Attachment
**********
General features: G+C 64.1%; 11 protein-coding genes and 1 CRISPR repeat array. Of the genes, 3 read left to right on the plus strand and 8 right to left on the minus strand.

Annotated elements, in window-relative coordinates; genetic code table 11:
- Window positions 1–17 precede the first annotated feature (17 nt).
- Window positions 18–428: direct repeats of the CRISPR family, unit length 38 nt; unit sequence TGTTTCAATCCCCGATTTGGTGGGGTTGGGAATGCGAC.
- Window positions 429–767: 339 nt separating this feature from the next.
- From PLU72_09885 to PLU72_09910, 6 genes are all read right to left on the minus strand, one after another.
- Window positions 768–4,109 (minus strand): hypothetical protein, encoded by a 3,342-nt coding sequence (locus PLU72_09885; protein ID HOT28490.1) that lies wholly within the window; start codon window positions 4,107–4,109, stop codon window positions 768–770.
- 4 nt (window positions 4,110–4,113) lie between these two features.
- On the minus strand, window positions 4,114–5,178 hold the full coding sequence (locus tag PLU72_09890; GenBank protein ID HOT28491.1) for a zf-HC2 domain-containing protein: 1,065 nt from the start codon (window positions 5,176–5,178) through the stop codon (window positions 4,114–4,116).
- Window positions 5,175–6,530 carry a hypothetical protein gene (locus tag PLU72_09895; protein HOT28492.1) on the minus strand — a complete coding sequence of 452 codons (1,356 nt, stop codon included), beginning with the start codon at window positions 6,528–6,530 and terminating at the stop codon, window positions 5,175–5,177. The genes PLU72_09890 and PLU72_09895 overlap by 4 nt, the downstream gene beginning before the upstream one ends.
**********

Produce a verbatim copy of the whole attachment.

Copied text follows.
General features: G+C 64.1%; 11 protein-coding genes and 1 CRISPR repeat array. Of the genes, 3 read left to right on the plus strand and 8 right to left on the minus strand.

Annotated elements, in window-relative coordinates; genetic code table 11:
- Window positions 1–17 precede the first annotated feature (17 nt).
- Window positions 18–428: direct repeats of the CRISPR family, unit length 38 nt; unit sequence TGTTTCAATCCCCGATTTGGTGGGGTTGGGAATGCGAC.
- Window positions 429–767: 339 nt separating this feature from the next.
- From PLU72_09885 to PLU72_09910, 6 genes are all read right to left on the minus strand, one after another.
- Window positions 768–4,109 (minus strand): hypothetical protein, encoded by a 3,342-nt coding sequence (locus PLU72_09885; protein ID HOT28490.1) that lies wholly within the window; start codon window positions 4,107–4,109, stop codon window positions 768–770.
- 4 nt (window positions 4,110–4,113) lie between these two features.
- On the minus strand, window positions 4,114–5,178 hold the full coding sequence (locus tag PLU72_09890; GenBank protein ID HOT28491.1) for a zf-HC2 domain-containing protein: 1,065 nt from the start codon (window positions 5,176–5,178) through the stop codon (window positions 4,114–4,116).
- Window positions 5,175–6,530 carry a hypothetical protein gene (locus tag PLU72_09895; protein HOT28492.1) on the minus strand — a complete coding sequence of 452 codons (1,356 nt, stop codon included), beginning with the start codon at window positions 6,528–6,530 and terminating at the stop codon, window positions 5,175–5,177. The genes PLU72_09890 and PLU72_09895 overlap by 4 nt, the downstream gene beginning before the upstream one ends.